LETTER TO LEO – 16th December 2022
It’s not often I’m embarrassed to be Irish, but as a pharmacist working within the confines of the Irish
system today, I am. I spent five years in university developing my medical expertise in pharmacy.
Despite this training my skills and those of my pharmacy colleagues, are being chronically
underutilised in an Irish healthcare system at breaking point.
I find this very frustrating, as my time spent working as a pharmacist in Scotland has shown me that
there is a very simple answer to quickly alleviate the massive pressure frontline doctors are currently
facing. We are in the eye of the storm, and you are a doctor in a position of leadership and legislative
power. You know that the daily figures counting the infection of influenza, RSV, coronavirus, and
Strep A will only continue in an upward trajectory, as these viruses always do in late Winter and early
Let us help. The community pharmacist is your biggest ally, we are open from early morning until late
at night, and in many cases 7-days a week. A patient does not require an appointment to see a
pharmacist, and almost half of the population live within 1km of a pharmacy. You led us through a
pandemic, the healthcare system can’t take any more, and the patient always has to come first.
Instead of making promises, chairing working groups, and discussing policy, now is the time to act.
Pharmacists want to help, we are qualified, our range of services has so much potential to
significantly improve access to patient healthcare. What is more, this model of patient care is already
working successfully in Scotland and further afield. Every day I see patients suffering who cannot
access a doctor due to the extreme pressure that the healthcare system is under. Together we can
make a big impact to improve this situation.
Today, I am asking you for urgent action on both the implementation of a Minor Ailments Scheme and the introduction of Patient Group Directives (PGDs).
1. Minor Ailments Scheme:
- Save GPs time. Let us prescribe approved items for medical card patients. Private patients
can buy these items over the counter, but medical card holders need a prescription from their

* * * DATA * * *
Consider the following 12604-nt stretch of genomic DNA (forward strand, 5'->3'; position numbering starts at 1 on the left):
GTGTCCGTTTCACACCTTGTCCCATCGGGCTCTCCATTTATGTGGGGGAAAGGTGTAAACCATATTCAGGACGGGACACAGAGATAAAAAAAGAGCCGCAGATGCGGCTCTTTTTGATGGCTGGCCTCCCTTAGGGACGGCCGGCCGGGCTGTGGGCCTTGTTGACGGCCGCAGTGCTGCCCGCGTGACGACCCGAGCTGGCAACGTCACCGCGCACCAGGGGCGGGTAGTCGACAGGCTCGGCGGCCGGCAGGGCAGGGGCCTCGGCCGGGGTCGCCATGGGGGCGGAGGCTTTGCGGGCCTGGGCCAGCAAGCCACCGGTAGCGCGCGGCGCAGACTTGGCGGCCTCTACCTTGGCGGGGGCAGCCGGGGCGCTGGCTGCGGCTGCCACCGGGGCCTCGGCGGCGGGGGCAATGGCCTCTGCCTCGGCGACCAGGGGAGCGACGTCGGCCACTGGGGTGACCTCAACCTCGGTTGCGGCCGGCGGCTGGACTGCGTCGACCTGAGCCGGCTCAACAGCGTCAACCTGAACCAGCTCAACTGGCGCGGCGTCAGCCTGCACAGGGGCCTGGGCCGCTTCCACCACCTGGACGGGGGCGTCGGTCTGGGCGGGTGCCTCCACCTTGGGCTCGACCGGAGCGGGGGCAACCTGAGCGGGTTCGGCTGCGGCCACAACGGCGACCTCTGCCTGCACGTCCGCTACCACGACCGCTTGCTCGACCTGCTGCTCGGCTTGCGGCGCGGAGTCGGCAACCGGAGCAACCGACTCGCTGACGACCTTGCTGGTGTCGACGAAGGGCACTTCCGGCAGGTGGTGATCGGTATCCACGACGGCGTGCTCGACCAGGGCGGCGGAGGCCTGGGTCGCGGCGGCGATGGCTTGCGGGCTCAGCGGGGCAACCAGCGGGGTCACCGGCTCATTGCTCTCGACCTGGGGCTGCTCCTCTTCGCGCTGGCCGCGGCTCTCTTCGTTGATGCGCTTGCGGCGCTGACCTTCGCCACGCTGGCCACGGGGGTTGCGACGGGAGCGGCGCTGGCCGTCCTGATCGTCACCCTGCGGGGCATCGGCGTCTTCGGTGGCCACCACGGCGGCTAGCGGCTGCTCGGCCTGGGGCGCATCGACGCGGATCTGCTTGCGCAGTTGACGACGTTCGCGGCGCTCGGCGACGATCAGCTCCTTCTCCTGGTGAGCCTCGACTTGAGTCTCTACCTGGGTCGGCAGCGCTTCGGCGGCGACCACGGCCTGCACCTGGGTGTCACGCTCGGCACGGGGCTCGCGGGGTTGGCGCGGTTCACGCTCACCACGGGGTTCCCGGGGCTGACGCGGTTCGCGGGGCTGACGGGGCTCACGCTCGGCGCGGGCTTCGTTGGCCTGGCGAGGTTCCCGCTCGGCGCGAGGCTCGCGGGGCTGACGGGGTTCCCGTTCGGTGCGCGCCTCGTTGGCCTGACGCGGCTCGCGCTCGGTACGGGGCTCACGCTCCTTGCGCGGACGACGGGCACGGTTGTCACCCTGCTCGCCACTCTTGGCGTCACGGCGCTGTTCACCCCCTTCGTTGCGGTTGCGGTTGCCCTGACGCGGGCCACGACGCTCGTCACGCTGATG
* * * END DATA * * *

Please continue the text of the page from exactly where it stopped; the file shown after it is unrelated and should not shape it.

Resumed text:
- It makes no sense in the current climate to be sending medical card holders into GP surgeries
for over the counter items. This at a time when we need to free up accessibility to GP for
urgent patient assessment and diagnosis.
- It started as a cost issue, I know. However, it is costing more money sending them into a GP,
and it’s potentially costing lives by removing that appointment from an urgent sick patient.
Figures from Scotland already show us it could remove 1 in 7 GP visits, here it could be even
2. Patient Group Directives:
Pharmacists could work to carefully developed Patient Group Directives (PGDs) to assess and supply
medicines to treat the following conditions:
- Bacterial Skin Infections – using oral antibiotics
- Conjunctivitis (eye infections) – using antibiotics
- Cystitis – uncomplicated – treated with antibiotics
- Impetigo – using local antibiotics
- Shingles – using antiviral medicines.
As a newly qualified pharmacist working in Scotland in 2006, I was able to supply antibiotic eye drops
for conjunctivitis. Sixteen years later and Ireland still hasn’t caught up, it’s insulting to our profession
and injurious to patient care.
Taoiseach, surely you can see how important this is. You have an important job to do, going back to
your GP role once a week was admirable during the pandemic but not a long term solution. Now we
need you to lead this country and act to swiftly to ease the pressure on doctors. Introducing a PGD
does not need to be difficult, we have a roadmap from Scotland. We can’t afford years of planning
and preparation by people who don’t work in community pharmacy. We need cooperation between
healthcare professionals, their governing bodies, the HSE and the Government, so that patients can
get the care they need now.
Pharmacists go into the profession because they are passionate about health and their communities.
Pharmacists are skilled, and caring healthcare professionals who are more than capable of
implementing PGDs and working within the boundaries of them.
There is no legislation to support the supply by pharmacists of prescription medicines without receipt
of a prescription. By law we can administer certain medications in certain circumstances, however
the administration and the supply of routine treatment are two very different things.
We need an exception put into the Medicines Act that allows for the provision of certain prescription
only medicines, approved as part of a Patient Group Directive. This requires emergency legislation,
to avoid further delays to accessible healthcare.
Every PGD would be developed, assessed, and signed off by a senior doctor. This will facilitate
pharmacists to use their existing skills to treat common, uncomplicated ailments in patients, without
any contraindications to treatment. This is in the best interest of patient care and is well within the
scope of community pharmacists.
Pharmacists are NOT seeking to be doctors, but we ARE looking to be able to improve patient access
to medicines and healthcare in predefined, safe, and approved settings.
Sheena Mitchell MPSI